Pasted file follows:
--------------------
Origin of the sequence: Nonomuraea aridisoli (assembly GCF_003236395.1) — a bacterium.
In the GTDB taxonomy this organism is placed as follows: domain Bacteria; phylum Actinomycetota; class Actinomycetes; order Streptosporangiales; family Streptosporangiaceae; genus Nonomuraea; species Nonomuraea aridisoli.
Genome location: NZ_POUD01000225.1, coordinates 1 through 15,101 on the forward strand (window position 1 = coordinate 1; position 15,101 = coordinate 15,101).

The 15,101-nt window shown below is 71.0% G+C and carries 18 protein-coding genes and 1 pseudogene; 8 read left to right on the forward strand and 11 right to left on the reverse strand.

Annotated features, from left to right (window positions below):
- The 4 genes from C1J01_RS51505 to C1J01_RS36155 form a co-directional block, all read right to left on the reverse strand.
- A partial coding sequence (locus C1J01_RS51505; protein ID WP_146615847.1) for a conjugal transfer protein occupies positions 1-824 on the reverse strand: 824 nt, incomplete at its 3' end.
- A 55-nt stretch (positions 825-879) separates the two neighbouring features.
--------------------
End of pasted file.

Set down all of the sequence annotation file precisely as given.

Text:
Origin of the sequence: Nonomuraea aridisoli (assembly GCF_003236395.1) — a bacterium.
In the GTDB taxonomy this organism is placed as follows: domain Bacteria; phylum Actinomycetota; class Actinomycetes; order Streptosporangiales; family Streptosporangiaceae; genus Nonomuraea; species Nonomuraea aridisoli.
Genome location: NZ_POUD01000225.1, coordinates 1 through 15,101 on the forward strand (window position 1 = coordinate 1; position 15,101 = coordinate 15,101).

The 15,101-nt window shown below is 71.0% G+C and carries 18 protein-coding genes and 1 pseudogene; 8 read left to right on the forward strand and 11 right to left on the reverse strand.

Annotated features, from left to right (window positions below):
- The 4 genes from C1J01_RS51505 to C1J01_RS36155 form a co-directional block, all read right to left on the reverse strand.
- A partial coding sequence (locus C1J01_RS51505; protein ID WP_146615847.1) for a conjugal transfer protein occupies positions 1-824 on the reverse strand: 824 nt, incomplete at its 3' end.
- A 55-nt stretch (positions 825-879) separates the two neighbouring features.